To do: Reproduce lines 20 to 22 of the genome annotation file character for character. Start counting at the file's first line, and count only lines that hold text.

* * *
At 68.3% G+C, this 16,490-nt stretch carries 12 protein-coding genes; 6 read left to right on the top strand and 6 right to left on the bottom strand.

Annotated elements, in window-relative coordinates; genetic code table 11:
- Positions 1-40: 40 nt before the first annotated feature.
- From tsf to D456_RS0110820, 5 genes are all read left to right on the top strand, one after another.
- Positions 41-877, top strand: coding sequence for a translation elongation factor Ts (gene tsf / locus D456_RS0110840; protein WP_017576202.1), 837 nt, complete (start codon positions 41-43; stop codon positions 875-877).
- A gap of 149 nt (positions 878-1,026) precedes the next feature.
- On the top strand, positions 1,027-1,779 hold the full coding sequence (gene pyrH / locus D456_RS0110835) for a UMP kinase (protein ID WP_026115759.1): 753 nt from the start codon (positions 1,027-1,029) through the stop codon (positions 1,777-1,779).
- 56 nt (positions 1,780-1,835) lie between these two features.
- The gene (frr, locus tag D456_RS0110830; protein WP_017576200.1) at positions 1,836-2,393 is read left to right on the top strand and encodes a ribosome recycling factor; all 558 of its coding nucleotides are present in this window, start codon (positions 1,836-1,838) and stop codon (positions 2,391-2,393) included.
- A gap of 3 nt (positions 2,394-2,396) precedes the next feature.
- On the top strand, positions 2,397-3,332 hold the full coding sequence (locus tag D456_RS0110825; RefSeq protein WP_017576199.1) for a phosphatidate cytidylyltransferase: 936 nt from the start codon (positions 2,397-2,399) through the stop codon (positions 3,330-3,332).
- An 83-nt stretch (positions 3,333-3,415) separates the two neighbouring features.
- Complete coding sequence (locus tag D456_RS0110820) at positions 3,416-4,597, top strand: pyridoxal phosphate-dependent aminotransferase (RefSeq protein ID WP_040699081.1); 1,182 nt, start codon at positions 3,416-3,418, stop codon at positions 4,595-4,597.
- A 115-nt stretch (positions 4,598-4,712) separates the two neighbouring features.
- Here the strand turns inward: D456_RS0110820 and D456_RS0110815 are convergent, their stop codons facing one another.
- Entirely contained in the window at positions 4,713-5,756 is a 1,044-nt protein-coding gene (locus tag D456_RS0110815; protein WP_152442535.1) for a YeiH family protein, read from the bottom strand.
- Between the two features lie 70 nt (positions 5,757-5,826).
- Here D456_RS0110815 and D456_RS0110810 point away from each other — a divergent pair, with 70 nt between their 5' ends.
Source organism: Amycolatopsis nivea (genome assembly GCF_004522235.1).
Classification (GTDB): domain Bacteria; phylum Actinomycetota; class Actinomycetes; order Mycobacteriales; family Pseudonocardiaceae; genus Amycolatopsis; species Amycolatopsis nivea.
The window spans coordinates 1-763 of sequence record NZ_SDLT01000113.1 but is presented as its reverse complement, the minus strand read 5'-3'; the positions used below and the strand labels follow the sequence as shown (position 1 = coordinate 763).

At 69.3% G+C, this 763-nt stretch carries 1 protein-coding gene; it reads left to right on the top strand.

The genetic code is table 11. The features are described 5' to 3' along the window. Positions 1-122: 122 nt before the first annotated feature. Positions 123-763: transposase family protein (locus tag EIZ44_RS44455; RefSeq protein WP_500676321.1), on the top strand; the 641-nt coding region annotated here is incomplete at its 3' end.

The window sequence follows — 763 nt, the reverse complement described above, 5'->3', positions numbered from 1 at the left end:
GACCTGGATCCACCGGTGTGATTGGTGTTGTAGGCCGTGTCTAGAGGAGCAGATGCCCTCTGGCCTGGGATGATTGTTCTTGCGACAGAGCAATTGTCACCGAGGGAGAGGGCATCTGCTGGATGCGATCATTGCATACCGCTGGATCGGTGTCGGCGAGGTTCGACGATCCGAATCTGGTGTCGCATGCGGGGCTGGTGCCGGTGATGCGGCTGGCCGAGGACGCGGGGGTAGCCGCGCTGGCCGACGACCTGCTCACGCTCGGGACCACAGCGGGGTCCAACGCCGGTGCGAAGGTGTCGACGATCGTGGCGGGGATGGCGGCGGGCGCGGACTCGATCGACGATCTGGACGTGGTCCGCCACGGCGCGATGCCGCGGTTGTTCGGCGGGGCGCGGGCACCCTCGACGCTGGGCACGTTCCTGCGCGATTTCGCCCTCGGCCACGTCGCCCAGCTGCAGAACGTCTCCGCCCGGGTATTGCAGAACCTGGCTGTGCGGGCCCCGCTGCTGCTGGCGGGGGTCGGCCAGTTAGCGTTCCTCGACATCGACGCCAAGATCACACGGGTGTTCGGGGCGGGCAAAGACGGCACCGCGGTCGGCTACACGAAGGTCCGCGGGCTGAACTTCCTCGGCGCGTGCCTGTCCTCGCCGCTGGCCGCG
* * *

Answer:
Classification (GTDB): domain Bacteria; phylum Actinomycetota; class Actinomycetes; order Mycobacteriales; family Pseudonocardiaceae; genus Amycolatopsis; species Amycolatopsis nivea.
The window spans coordinates 1-763 of sequence record NZ_SDLT01000113.1 but is presented as its reverse complement, the minus strand read 5'-3'; the positions used below and the strand labels follow the sequence as shown (position 1 = coordinate 763).

At 69.3% G+C, this 763-nt stretch carries 1 protein-coding gene; it reads left to right on the top strand.